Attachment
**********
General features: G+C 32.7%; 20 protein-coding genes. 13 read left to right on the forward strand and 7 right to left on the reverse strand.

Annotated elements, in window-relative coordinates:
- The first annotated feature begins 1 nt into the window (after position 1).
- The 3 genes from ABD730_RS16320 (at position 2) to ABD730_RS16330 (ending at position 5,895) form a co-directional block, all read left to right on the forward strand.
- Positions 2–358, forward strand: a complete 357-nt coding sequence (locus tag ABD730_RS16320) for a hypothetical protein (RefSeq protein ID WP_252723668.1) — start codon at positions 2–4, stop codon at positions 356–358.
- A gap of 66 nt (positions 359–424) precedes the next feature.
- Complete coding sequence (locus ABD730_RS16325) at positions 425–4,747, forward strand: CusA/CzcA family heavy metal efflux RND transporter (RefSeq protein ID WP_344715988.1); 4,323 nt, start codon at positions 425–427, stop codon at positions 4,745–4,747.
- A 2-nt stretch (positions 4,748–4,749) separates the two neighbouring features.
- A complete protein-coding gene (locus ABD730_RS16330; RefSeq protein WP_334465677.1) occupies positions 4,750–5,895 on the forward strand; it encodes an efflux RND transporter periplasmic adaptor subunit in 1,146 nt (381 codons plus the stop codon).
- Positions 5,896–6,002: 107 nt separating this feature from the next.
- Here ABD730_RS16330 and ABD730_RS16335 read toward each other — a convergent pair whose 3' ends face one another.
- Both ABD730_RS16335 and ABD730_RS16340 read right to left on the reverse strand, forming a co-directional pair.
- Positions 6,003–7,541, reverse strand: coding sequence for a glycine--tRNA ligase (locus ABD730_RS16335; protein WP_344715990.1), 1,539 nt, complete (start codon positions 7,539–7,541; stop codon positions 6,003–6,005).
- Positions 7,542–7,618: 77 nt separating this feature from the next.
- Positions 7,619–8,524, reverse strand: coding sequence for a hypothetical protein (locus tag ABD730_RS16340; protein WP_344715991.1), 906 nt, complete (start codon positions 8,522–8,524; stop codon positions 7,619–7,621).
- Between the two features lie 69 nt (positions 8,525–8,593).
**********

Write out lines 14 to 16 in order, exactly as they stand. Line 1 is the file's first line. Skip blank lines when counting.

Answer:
- Positions 7,542–7,618: 77 nt separating this feature from the next.
- Positions 7,619–8,524, reverse strand: coding sequence for a hypothetical protein (locus tag ABD730_RS16340; protein WP_344715991.1), 906 nt, complete (start codon positions 8,522–8,524; stop codon positions 7,619–7,621).
- Between the two features lie 69 nt (positions 8,525–8,593).